No doubt you also receive the 'giv me job coz i is gr8' type of applications but it is encouraging to see some real quality in amongst the innevitable 'lower quality' applications.

Search engine marketing is slowly maturing and bright / ambitious graduates want some of the action - I don't think we are quite on a par with some of the more tried and tested career paths that are thrust on the undergraduates at the milk round presentations but it is a potentially rewarding career and one that really suits the individual who doesn't really want to career path that is clearly mapped out for the next 10 years.

As you say, it is hard to be truly good at SEO without a broad range of skills and the ability to see SEO as just one tool in a bigger marketing tool box is a crucial one. We shouldn't be operating in isolation.

To some extent, we are all still learning and I think the applicants who are often fairly 'raw' but can demonstrate a real interest in online marketing and are excited by the challenge will always be the most attractive to recruiters.

I always enjoy reading your posts and have no doubt that working at SEOptimise would be a great opportunity for anyone that you interview.

Joe

over 6 years ago

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Head of Search

"Ours is a fast-paced sector, there’s a lot going on. Best practice can change, Google’s always doing something new, there’s a tonne of debate happening on blogs like this and in forums."

I couldn't agree more - I have hired 4 SEOs over the last few months and interviewed around 30. I've been shocked at the number of otherwise good applicants who were convinced that link exchanges were still the number 1 SEO tactic...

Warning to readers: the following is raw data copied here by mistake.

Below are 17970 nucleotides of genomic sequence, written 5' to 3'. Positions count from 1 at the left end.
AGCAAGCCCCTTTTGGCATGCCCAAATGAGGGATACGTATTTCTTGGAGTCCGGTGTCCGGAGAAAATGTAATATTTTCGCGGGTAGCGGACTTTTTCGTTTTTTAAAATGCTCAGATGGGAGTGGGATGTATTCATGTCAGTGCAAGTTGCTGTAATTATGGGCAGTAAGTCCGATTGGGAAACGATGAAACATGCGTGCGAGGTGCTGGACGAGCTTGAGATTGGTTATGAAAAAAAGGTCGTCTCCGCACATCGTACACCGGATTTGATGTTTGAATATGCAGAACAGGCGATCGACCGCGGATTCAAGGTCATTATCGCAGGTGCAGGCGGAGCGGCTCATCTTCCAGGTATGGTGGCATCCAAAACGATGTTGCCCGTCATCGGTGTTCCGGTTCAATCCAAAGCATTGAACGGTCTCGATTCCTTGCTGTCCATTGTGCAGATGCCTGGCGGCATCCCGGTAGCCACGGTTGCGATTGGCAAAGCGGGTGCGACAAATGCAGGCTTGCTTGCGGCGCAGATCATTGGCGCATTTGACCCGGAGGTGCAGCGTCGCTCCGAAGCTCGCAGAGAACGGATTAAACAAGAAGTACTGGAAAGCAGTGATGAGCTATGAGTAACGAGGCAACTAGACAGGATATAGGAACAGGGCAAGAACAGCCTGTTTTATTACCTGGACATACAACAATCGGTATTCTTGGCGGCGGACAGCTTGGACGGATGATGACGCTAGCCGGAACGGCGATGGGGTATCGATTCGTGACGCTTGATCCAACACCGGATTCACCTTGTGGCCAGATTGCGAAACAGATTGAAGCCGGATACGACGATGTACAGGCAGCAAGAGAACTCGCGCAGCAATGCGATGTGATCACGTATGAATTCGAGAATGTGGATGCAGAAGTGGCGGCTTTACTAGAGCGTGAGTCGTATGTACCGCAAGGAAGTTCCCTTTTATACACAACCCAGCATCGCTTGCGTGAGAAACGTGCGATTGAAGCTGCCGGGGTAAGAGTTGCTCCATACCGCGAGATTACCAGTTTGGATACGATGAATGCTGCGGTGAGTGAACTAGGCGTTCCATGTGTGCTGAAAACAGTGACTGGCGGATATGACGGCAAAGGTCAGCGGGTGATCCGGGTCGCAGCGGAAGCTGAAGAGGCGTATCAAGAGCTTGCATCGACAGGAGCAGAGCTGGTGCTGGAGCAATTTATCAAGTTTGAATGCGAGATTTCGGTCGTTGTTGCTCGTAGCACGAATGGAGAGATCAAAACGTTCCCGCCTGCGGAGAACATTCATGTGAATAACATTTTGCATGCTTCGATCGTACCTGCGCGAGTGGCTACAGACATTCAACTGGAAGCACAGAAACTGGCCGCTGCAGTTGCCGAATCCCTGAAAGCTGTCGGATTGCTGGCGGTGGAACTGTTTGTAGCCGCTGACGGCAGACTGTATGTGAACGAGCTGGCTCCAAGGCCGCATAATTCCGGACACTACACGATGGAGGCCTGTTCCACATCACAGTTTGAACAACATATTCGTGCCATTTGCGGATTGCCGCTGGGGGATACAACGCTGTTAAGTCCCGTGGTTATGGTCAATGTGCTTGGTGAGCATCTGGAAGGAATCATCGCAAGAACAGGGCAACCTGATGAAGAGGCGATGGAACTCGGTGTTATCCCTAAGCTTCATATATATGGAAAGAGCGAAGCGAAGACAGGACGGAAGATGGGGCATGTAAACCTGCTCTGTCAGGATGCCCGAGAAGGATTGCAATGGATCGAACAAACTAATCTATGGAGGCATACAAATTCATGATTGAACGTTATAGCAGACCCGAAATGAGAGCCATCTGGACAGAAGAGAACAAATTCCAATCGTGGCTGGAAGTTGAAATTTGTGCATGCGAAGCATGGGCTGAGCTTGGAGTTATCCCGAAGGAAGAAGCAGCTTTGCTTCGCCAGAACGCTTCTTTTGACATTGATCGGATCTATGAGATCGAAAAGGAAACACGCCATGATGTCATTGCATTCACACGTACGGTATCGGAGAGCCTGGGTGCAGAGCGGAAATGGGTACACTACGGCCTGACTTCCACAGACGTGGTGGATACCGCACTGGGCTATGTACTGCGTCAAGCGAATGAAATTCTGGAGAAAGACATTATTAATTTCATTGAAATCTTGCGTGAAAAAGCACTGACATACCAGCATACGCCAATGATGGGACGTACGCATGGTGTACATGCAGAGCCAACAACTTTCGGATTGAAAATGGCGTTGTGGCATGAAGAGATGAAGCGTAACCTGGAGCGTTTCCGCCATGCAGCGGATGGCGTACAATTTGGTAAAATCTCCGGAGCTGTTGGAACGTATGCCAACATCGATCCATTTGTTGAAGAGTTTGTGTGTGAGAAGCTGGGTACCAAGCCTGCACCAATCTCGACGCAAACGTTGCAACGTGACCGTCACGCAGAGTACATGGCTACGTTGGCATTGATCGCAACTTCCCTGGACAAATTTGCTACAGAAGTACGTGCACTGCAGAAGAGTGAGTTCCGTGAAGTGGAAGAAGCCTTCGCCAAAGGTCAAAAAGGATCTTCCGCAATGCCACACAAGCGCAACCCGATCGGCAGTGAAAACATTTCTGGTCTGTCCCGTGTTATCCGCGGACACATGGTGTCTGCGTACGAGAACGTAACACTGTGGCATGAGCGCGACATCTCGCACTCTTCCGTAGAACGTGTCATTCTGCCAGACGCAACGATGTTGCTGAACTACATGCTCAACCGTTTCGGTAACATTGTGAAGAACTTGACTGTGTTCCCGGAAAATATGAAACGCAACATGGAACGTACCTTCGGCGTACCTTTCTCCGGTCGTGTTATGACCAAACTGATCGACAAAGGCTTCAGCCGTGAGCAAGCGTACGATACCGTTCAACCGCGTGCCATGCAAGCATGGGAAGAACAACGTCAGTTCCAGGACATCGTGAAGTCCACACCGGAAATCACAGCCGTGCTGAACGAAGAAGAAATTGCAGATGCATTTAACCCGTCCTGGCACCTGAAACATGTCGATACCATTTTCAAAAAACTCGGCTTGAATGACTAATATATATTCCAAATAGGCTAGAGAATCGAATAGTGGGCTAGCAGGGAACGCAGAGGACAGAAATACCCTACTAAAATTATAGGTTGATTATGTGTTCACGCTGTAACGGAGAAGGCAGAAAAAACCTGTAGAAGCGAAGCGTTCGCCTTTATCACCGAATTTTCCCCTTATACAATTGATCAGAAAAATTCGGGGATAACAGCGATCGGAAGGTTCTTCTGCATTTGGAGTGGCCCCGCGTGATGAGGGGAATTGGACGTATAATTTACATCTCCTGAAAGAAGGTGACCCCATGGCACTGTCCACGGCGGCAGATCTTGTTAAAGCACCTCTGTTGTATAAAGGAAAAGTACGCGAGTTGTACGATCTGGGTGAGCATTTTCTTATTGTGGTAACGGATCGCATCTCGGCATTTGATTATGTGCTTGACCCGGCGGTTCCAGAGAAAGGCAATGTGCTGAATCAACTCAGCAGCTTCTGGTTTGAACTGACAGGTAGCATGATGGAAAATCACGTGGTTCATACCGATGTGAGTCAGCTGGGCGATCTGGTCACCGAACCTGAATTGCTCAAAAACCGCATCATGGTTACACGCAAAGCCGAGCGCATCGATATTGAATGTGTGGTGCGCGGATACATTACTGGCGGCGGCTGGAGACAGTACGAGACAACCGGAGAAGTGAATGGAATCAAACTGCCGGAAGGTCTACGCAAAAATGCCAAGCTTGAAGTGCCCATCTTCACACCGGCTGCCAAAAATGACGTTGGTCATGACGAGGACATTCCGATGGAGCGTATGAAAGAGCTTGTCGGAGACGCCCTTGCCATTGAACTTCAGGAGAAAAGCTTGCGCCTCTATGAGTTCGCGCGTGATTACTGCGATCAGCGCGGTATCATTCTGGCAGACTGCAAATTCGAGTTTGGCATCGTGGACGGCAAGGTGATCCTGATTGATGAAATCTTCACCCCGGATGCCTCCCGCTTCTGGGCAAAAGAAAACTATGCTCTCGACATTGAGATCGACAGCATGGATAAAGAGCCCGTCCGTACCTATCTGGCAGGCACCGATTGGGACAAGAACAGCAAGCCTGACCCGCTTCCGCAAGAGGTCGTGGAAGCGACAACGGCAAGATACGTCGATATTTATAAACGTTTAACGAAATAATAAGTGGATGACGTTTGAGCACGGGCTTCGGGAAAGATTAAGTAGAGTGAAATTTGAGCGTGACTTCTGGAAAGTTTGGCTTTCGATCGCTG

over 6 years ago

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Charlotte Britton

Interesting and very topical.  I was involved in a discussion at Leeds Met Uni the other day about E-Portfolios. Having a degree or a good CV isn't enough these days.  

Actually proving to your potential employee that you have the skills, know-how and are savvy enough to build and grow your own 'personal brand' is a good approach.  It creates that USP and edge above other candidates. 

Even as an experienced individual in the industry, having a living e-portfolio which consolidates the breadth of experience is important to build credibility.

over 6 years ago

Nicholas Flood

Nicholas Flood, Senior Product Manager, whatcar.com at Haymarket Consumer Media

I still believe that lots of people working for search companies don't really get the more advanced side of search engine optimisation. Anyone can read the Google webmaster best practice document and know what they are talking about overnight.

The amount of copy and paste search proposals I've also recieved over the years is laughable. Once you do find someone who truly understands the sector and has a good eye for future trends they are indispensable.

over 6 years ago

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Web Design Philadelphia

Well put. I couldnt agree more. This industry has so many variations you really have to know your stuff before you can linger with the top dogs in the industry.

over 6 years ago

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SEO

I think you highlight something that’s indicitive across the web… people think if they create a website with good content and simply publish it without giving any thought to SEO, Google and Bing will reward them just for having good content.

over 6 years ago

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Suzy Turnbull

Interesting and unusual post - just as I am about to deliver a career advisory session at my daughters school on Digital Marketing.  Im curious to know if you have applicants from/hire people from colleges/Universities in the UK?  If so, which ones would you say have the best courses to provide a background and foundation for a career in this area?  Are any of the Unis in the UK doing marketing degrees that incorporate Digital?

over 6 years ago

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Keresőmarketing